``````; Sets as sorted lists

(define (empty? s) (null? s))

(define (contains? s v)
(cond ((empty? s) false)
'YOUR-CODE-HERE
(else nil) ; replace this line
))

; Equivalent Python code, for your reference:
;
; def empty(s):
;     return len(s) == 0
;
; def contains(s, v):
;     if empty(s):
;         return False
;     elif s.first > v:
;         return False
;     elif s.first == v:
;         return True
;     else:
;         return contains(s.rest, v)``````

You can unlock and test using OK:

``````python3 ok -q contains -u
python3 ok -q contains``````

### Question 7

Define `add`, which takes a set `s` and a value `v` as arguments. It returns a representation of a set containing the values in `s` and the value `v`. There should be no repeated elements in the return value.

``````(define (add s v)
(cond ((empty? s) (list v))
'YOUR-CODE-HERE
(else nil) ; replace this line
))``````

You can unlock and test using OK:

``````python3 ok -q add -u

### Question 8

Define `intersect`, which returns a set containing only values that appear in both sets `s` and `t`. Your implementation should run in linear time in the length of the input sets. A Python implementation of this procedure is provided for your reference.

Also, define `union`, which returns a set containing all values that appear in either set `s` or `t`.

``````(define (intersect s t)
(cond ((or (empty? s) (empty? t)) nil)
'YOUR-CODE-HERE
(else nil) ; replace this line
))

; Equivalent Python code, for your reference:
;
; def intersect(set1, set2):
;     if empty(set1) or empty(set2):
;     else:
;         e1, e2 = set1.first, set2.first
;         if e1 == e2:
;         elif e1 < e2:
;             return intersect(set1.rest, set2)
;         elif e2 < e1:
;             return intersect(set1, set2.rest)

(define (union s t)
(cond ((empty? s) t)
((empty? t) s)
'YOUR-CODE-HERE
(else nil) ; replace this line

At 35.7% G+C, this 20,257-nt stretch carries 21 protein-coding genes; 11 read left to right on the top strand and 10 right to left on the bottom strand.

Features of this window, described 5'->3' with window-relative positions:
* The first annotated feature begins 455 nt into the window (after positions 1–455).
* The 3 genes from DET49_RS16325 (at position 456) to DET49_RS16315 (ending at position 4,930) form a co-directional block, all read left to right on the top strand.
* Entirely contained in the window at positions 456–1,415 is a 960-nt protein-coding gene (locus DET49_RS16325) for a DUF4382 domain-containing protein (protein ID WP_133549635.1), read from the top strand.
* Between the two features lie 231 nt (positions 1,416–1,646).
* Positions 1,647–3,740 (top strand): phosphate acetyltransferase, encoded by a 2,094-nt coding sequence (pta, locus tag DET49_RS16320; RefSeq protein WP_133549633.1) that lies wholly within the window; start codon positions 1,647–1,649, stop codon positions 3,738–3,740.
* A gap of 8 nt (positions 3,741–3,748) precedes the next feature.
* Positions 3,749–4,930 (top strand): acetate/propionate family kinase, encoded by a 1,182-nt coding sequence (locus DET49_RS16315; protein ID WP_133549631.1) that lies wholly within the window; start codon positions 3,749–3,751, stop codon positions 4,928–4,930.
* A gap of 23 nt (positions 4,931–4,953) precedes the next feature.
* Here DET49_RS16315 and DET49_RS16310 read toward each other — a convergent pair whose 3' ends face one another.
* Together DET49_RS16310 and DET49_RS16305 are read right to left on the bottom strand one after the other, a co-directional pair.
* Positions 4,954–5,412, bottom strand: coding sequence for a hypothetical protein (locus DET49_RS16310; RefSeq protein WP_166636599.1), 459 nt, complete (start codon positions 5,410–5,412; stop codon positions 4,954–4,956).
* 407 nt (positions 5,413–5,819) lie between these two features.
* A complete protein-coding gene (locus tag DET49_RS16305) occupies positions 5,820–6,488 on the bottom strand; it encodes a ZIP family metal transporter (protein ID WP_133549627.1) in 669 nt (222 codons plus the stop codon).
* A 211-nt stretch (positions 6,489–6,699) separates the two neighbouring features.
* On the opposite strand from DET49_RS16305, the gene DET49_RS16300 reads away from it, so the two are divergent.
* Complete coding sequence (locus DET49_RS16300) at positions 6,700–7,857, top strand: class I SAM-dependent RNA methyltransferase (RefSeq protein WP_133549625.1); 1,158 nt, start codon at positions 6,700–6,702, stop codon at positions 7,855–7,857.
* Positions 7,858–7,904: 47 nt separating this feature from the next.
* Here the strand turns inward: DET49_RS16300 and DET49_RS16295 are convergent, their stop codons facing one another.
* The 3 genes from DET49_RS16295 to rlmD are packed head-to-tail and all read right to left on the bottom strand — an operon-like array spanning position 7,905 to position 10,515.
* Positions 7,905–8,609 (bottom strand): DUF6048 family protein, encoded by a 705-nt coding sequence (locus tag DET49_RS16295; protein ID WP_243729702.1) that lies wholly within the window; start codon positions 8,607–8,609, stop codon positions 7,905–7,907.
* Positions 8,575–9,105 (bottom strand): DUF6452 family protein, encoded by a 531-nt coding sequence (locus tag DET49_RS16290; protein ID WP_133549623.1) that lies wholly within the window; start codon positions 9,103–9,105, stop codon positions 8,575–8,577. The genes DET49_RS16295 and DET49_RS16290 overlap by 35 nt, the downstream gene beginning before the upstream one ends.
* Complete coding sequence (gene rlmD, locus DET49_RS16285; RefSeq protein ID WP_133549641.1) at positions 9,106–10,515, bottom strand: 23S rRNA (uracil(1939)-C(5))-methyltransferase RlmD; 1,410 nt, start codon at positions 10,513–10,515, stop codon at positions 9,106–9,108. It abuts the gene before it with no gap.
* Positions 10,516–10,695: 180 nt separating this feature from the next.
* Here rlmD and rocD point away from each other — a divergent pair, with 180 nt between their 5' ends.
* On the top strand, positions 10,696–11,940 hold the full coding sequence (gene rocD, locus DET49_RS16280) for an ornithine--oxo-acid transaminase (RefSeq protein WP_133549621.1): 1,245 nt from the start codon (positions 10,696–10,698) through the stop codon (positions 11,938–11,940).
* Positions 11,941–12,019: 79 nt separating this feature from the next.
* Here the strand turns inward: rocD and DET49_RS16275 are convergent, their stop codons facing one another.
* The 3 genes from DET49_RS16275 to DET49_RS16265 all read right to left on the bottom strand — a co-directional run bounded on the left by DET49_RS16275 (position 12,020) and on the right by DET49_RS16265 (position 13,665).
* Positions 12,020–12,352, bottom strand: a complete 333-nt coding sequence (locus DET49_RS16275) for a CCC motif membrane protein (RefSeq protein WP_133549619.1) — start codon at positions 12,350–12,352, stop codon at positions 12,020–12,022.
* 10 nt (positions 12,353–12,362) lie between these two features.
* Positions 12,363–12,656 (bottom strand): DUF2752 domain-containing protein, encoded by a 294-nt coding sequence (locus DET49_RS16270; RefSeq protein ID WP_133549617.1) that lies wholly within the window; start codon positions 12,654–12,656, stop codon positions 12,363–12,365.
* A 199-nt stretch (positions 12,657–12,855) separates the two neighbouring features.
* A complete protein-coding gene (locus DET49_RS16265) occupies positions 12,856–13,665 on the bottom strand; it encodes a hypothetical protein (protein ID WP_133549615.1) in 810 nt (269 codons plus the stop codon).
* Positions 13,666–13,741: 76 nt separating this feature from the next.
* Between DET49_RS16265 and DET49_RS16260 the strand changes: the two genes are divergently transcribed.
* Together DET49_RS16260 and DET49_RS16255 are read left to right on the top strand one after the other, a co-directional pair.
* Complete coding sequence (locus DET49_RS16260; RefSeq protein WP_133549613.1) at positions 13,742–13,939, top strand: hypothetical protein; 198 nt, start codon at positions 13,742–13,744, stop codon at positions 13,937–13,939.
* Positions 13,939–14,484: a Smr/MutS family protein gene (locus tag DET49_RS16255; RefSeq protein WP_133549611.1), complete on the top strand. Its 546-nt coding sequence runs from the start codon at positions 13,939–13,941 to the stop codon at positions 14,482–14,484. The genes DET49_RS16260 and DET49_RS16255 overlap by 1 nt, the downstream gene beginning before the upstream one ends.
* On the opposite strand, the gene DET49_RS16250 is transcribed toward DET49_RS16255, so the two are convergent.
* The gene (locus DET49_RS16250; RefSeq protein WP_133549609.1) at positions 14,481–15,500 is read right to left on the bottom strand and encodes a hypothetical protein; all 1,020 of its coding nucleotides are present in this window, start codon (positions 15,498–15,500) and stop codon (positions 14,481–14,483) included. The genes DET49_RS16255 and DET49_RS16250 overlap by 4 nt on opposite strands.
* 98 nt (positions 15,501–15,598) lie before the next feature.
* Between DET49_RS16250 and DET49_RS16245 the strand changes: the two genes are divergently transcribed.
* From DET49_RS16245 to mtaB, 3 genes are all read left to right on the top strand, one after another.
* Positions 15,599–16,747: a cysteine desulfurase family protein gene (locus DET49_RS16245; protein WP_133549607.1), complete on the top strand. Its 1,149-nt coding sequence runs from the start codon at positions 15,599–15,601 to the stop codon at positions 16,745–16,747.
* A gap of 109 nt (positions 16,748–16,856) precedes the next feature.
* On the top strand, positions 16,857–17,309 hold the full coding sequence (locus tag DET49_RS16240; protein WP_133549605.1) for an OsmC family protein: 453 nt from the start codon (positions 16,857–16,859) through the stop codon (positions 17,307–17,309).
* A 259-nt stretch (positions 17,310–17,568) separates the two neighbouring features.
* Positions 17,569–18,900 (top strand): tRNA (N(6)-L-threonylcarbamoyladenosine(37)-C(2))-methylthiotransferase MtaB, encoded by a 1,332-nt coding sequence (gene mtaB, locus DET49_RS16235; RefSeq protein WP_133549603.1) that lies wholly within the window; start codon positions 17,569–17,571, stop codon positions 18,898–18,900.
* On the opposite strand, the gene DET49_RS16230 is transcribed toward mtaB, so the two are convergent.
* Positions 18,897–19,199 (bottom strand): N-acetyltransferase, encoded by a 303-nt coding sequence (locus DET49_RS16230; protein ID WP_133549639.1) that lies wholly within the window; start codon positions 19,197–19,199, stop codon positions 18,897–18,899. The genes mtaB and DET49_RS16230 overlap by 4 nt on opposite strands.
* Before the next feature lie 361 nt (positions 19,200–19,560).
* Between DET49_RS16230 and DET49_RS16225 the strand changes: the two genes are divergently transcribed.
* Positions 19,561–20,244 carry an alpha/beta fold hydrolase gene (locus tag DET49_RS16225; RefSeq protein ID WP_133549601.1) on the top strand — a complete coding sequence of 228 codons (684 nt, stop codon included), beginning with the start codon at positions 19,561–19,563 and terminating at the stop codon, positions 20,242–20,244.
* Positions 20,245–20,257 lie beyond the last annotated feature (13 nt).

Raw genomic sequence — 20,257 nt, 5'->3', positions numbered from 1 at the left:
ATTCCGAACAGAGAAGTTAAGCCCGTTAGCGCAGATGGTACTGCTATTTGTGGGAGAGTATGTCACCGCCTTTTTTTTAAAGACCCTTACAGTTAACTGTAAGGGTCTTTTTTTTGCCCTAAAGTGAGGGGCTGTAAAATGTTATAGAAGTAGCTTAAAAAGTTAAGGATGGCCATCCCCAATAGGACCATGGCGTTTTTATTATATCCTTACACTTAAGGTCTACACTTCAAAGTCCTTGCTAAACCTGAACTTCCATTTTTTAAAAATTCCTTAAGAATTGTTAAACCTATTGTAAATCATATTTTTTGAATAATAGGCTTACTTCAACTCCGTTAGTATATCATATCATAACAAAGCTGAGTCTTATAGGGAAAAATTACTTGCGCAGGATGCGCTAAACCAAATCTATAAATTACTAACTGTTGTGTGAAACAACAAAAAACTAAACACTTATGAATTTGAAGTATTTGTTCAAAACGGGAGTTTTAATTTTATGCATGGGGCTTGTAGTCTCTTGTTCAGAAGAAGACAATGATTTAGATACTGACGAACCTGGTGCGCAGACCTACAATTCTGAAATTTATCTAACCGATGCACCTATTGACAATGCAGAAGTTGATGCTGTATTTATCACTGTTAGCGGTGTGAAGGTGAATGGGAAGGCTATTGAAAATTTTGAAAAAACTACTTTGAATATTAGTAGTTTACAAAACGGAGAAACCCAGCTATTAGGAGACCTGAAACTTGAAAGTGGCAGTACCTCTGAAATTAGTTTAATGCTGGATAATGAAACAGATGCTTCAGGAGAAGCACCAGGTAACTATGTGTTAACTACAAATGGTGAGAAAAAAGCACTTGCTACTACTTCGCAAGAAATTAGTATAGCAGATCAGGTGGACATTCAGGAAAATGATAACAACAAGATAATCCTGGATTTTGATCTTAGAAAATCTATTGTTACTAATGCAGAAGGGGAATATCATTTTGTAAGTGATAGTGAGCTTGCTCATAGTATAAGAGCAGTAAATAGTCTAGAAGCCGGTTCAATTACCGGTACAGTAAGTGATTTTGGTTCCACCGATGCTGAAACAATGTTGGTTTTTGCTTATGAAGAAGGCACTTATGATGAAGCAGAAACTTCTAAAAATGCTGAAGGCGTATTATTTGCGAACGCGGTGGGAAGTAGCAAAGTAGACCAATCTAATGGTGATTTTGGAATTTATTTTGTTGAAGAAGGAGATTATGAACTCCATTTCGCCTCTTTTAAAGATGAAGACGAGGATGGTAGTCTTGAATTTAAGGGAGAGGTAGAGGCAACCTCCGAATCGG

))``````

You can unlock and test using OK:

``````python3 ok -q intersect -u
python3 ok -q intersect

python3 ok -q union -u
python3 ok -q union``````

### Question 9

Another way to represent a set is to store the elements in a binary search tree. A binary search tree's branches are either empty or binary search trees. Also, the entry at the root of the tree must be greater than all entries in the left branch and less than all entries in the right branch.

The following procedures define a data abstraction for a binary search tree.

``````; A data abstraction for binary trees where nil represents the empty tree
(define (tree label left right) (list label left right))
(define (label t) (car t))
(define (empty? s) (null? s))
(define (leaf label) (tree label nil nil))``````

Define the procedure `in?`, which returns whether a binary search tree `t` contains an element `v`. Your implementation should run in logarithmic time in the number of entries in a balanced input tree. The Python implementation of this procedure is provided for your reference.

``````(define (in? t v)
(cond ((empty? t) false)
'YOUR-CODE-HERE
(else nil)
))

; Equivalent Python code, for your reference:
;
; def contains(s, v):
;     if s.is_empty:
;         return False
;     elif s.label == v:
;         return True
;     elif s.label < v:
;         return contains(s.right, v)
;     elif s.label > v:
;         return contains(s.left, v)``````

You can unlock and test using OK:

``````python3 ok -q in -u
python3 ok -q in``````

### Question 10

Define `as-list`, which takes a binary search tree and returns a sorted list containing the entries of the tree. For an optional challenge, define the procedure so that it runs in linear time in the length of the resulting list. Converting to and from the sorted list representation in linear time allows binary search trees to be intersected in linear time.

``````(define (as-list t)
'YOUR-CODE-HERE
(else nil)
)``````

You can unlock and test using OK:

``````python3 ok -q as-list -u
python3 ok -q as-list``````